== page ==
“So there is this really interesting flow of information that is not just top-down, the mainstream media that communicates with subcultures, but allows different groups, in this case Black Twitter, to have really important, important conversations that “The media took over and spread to the general public,” Duffy said.
Software engineer Cher Scarlett says that while Twitter is far from perfect – and arguably the home of harassment, hate speech and misinformation – it is still one step ahead of many platforms. This is because Twitter has at least tried to deal with it toxic content, he says, with improvements like Twitter Safety Mode, a product now being tested that would make it easier for users to stop harassment. Scarlett has faced repeated cyberbullying to defend her in favor of women in technology.
“I’ve been on Twitter since it started. “A big part of my network is Twitter,” says Scarlett. “There is nothing really like this.”
THE DARK SIDE
On the other side of Twitter’s immediacy, the public, open character and 280 character limit (sometimes 140 characters) is a perfect recipe to ignite passions – especially anger.
“When it comes to fans, emotions can boil over, especially if you share anything negative about their teams,” said Steve Phillips, a former New York Mets general manager who now hosts a show on MLB Network Radio. “Twitter anonymity allows people to take pictures sometimes, but it is by far one of the most effective ways to communicate with people with similar interests.”
But not all baseball Twitter is out there. There is also the huge, scary, dark part of Twitter. This is the Twitter of the Nazis, the illegal trolls, the conspiracy theorists and nation-states funding mass networks to influence elections.
Jaime Longoria, director of research and education for the Disinfo Defense League, a non-profit organization working with community organizations to combat misinformation, says Musk’s Twitter acquisition jeopardizes a platform that many believe he has done. better work to reduce harmful content from its competitors.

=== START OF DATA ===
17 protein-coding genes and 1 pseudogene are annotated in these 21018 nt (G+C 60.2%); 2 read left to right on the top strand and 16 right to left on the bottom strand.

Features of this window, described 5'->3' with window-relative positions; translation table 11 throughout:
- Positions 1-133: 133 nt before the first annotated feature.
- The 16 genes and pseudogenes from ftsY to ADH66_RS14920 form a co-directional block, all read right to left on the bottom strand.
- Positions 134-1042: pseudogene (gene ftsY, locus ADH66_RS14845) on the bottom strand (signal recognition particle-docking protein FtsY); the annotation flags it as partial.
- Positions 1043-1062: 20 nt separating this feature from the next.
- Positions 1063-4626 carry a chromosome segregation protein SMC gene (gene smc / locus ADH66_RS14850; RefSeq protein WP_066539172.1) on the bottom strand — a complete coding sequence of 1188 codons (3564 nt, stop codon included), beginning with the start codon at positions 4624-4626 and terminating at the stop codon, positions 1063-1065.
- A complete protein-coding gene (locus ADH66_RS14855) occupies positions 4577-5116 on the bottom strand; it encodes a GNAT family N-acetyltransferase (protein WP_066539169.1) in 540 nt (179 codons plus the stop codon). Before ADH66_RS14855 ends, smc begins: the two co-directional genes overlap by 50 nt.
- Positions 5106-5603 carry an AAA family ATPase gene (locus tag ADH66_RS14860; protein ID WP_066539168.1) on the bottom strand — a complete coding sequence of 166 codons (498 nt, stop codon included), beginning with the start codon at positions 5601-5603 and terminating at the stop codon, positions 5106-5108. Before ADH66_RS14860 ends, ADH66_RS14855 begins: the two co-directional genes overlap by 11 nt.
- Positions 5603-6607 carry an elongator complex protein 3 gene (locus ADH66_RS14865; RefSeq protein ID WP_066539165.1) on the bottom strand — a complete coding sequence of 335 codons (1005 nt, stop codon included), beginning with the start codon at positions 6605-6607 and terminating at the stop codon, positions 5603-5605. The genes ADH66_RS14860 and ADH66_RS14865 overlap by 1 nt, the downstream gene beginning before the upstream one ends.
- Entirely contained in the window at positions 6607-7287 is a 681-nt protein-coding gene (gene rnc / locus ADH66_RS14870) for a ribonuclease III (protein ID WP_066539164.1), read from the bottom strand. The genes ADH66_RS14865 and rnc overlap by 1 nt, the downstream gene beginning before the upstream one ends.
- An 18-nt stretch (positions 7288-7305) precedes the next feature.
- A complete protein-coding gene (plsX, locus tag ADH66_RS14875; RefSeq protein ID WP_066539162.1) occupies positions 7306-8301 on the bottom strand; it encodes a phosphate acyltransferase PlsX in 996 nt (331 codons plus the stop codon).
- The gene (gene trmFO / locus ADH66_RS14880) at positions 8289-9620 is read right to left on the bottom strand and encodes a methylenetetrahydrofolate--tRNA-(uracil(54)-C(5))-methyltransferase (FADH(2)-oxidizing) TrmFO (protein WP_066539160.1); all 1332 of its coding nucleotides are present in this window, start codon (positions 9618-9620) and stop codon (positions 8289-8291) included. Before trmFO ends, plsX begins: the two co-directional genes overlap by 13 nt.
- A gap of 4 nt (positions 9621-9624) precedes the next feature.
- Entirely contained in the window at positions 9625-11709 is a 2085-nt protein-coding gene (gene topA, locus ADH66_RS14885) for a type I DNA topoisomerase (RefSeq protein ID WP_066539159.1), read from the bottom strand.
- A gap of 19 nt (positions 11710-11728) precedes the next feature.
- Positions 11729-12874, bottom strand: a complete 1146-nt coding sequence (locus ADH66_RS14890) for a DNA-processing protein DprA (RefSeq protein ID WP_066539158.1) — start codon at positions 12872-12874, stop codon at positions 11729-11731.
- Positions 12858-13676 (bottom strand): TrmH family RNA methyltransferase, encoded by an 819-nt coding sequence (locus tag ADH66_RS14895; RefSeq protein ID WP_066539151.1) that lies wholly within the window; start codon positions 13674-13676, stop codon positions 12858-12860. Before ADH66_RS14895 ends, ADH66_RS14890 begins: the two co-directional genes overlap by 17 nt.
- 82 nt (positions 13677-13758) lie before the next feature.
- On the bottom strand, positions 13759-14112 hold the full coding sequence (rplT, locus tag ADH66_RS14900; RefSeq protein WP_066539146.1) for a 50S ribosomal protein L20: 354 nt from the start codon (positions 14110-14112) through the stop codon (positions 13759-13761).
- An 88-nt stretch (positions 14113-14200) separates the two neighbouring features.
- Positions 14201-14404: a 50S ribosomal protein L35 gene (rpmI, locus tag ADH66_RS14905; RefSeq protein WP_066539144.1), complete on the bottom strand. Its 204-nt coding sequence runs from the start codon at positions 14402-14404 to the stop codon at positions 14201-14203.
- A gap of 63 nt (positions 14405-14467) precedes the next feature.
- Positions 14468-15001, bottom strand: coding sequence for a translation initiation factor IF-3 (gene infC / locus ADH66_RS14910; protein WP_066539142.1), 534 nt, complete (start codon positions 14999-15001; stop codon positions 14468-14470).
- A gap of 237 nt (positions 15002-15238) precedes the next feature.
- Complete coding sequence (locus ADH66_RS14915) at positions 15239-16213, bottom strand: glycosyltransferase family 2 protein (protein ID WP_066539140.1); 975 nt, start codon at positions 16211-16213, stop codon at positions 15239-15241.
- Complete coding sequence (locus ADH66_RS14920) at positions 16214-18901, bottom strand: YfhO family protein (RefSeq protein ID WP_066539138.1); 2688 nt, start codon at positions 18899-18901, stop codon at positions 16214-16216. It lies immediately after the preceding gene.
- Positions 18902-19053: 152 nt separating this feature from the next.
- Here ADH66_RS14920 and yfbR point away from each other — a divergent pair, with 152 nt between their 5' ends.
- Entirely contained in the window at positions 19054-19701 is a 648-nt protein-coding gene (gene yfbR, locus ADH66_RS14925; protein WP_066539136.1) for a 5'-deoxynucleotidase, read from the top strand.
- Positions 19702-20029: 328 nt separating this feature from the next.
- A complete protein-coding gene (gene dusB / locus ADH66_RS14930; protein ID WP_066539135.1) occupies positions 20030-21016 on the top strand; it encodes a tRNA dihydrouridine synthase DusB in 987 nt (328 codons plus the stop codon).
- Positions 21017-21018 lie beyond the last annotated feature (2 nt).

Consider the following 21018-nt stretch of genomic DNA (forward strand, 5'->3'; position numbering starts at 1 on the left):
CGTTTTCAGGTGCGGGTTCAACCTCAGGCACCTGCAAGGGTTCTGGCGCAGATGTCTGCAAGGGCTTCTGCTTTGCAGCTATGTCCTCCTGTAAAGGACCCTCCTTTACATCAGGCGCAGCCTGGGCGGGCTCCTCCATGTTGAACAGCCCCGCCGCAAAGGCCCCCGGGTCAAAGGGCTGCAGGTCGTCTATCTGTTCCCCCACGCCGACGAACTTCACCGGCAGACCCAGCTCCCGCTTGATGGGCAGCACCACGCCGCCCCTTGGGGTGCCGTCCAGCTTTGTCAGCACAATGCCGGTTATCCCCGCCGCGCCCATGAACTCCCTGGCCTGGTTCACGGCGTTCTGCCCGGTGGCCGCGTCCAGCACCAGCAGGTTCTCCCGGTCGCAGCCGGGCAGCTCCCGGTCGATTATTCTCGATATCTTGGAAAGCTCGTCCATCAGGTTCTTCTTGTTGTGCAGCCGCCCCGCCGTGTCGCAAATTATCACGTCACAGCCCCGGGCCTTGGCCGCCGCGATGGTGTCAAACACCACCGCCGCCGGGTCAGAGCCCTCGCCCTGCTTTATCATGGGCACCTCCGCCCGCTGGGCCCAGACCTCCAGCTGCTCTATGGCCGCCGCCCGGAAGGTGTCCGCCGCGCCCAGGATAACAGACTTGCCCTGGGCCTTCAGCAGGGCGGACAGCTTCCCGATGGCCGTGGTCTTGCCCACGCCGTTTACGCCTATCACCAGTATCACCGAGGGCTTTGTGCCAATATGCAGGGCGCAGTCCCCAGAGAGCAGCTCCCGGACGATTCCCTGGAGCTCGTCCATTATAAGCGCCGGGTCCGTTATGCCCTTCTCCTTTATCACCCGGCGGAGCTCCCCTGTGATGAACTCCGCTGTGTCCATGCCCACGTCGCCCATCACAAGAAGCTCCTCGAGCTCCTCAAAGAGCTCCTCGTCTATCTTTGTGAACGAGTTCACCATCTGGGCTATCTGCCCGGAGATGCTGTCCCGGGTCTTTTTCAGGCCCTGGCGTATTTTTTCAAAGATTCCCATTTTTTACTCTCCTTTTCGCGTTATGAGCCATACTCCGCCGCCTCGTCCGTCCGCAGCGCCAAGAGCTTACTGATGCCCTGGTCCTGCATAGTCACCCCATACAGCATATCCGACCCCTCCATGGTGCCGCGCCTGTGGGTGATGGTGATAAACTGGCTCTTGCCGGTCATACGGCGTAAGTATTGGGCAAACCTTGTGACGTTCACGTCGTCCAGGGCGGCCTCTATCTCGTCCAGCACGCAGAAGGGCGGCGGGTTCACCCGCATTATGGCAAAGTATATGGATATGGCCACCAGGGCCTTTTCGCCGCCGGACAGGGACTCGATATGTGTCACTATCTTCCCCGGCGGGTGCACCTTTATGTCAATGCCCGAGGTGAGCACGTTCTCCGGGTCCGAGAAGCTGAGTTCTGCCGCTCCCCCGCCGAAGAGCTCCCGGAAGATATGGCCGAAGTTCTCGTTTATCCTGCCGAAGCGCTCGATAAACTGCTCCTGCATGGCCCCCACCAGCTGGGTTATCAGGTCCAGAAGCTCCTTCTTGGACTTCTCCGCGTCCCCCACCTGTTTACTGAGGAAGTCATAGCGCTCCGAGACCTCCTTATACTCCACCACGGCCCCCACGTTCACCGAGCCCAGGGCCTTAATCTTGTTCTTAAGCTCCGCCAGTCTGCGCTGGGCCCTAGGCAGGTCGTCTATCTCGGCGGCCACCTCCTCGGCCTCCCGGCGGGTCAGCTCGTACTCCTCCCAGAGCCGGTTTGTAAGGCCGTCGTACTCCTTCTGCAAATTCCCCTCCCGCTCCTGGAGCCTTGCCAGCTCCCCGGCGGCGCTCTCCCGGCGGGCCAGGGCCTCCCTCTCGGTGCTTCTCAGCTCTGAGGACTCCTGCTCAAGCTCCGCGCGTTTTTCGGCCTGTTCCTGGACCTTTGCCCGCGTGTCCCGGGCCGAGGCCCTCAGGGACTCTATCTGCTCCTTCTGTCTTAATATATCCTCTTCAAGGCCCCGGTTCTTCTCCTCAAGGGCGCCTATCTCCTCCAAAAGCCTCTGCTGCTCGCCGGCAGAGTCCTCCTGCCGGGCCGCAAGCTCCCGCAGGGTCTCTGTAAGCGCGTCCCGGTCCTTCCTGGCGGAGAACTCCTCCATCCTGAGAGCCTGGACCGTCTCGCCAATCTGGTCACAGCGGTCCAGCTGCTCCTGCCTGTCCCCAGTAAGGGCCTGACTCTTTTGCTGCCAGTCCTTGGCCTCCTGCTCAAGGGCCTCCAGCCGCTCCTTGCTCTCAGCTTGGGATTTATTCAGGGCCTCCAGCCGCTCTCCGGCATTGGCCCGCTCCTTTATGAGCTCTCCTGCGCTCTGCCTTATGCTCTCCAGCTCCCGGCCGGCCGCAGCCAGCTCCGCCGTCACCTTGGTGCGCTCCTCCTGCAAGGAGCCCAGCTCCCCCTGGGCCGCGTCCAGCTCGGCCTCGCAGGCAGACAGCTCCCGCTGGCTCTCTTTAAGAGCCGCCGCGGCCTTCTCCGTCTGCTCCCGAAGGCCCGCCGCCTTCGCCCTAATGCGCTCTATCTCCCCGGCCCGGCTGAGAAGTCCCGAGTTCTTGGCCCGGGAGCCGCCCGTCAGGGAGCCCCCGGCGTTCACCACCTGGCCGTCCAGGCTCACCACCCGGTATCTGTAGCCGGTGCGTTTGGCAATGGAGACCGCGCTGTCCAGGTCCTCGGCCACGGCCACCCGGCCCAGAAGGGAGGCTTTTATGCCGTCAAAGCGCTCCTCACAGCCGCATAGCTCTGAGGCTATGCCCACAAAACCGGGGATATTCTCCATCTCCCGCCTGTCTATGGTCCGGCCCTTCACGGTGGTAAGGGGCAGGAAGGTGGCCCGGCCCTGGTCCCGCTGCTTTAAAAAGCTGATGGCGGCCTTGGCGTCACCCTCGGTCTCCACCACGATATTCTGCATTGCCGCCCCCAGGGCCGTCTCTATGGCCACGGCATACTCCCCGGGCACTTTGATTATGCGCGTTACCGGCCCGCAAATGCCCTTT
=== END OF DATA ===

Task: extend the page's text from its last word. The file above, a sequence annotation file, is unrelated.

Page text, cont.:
He worries that Musk will relax the rules of moderation that offered some protection against white supremacy, hate speech, threats of violence and harassment. He says he hopes to be wrong. “We are watching and waiting,” says Longoria. “The Twitter we know may be over. I think Twitter as we knew it will cease to exist. “
In a series of tweets in 2018, then CEO Jack Dorsey said the company was committed to “collective health, transparency and courtesy of public debate and to holding ourselves accountable for progress.”
“We have witnessed abuse, harassment, troll armies, robotic manipulation and human coordination, misinformation campaigns and increasingly divisive echo chambers. “We are not proud of how people have taken advantage of our service or our inability to deal with it quickly enough,” he wrote.
Twitter, led by the trust and security team, has been working to make things better. Established new policies, added labels to false informationfired recurring offenders its rules against hatred, incitement to violence and other harmful activities.
Since the 2016 US presidential election, social media companies have figured out how Russia used their platforms to influence US policy. In races and starts, things are starting to improve, at least in the United States and Western Europe.
At best, Twitter connects people around the world to engage in open brainstorming. Musk recently told the Associated Press that he wants Twitter to be “comprehensive” and “ideally where most of America is and is talking.” But that does not take into account the fact that most of Twitter’s user base is outside the United States – and that Twitter looks very different in the rest of the world, where American partisanship and freedom of speech arguments make no sense.
Outside of Western democracies, for example, users say not much has changed in terms of repression of hatred and misinformation.
“There is a lot of hatred on Twitter, especially for minorities. And so, there is always a constant battle to persuade Twitter to curb hate speech, all too often violent hate speech and fake news. And yes, I think Twitter is not really doing enough about it, “said Shoaib Daniyal, co-author of the Indian news site Scroll.
“Twitter is almost like a central hub that feeds political activity on TV channels and to journalists and WhatsApp groups.”
The totalitarianism of Musk’s freedom of speech, Daniyal says, does not make much sense in India because there have not been many restrictions on speech on the platform from the beginning.
“It’s quite full of hatred anyway,” he says. “And Twitter has not done much about it. So let’s see where it goes. ” Which, given Musk’s mercury nature, could be almost any direction.
Associated Press writer David Clapper contributed to this story from Rhode Island Providence.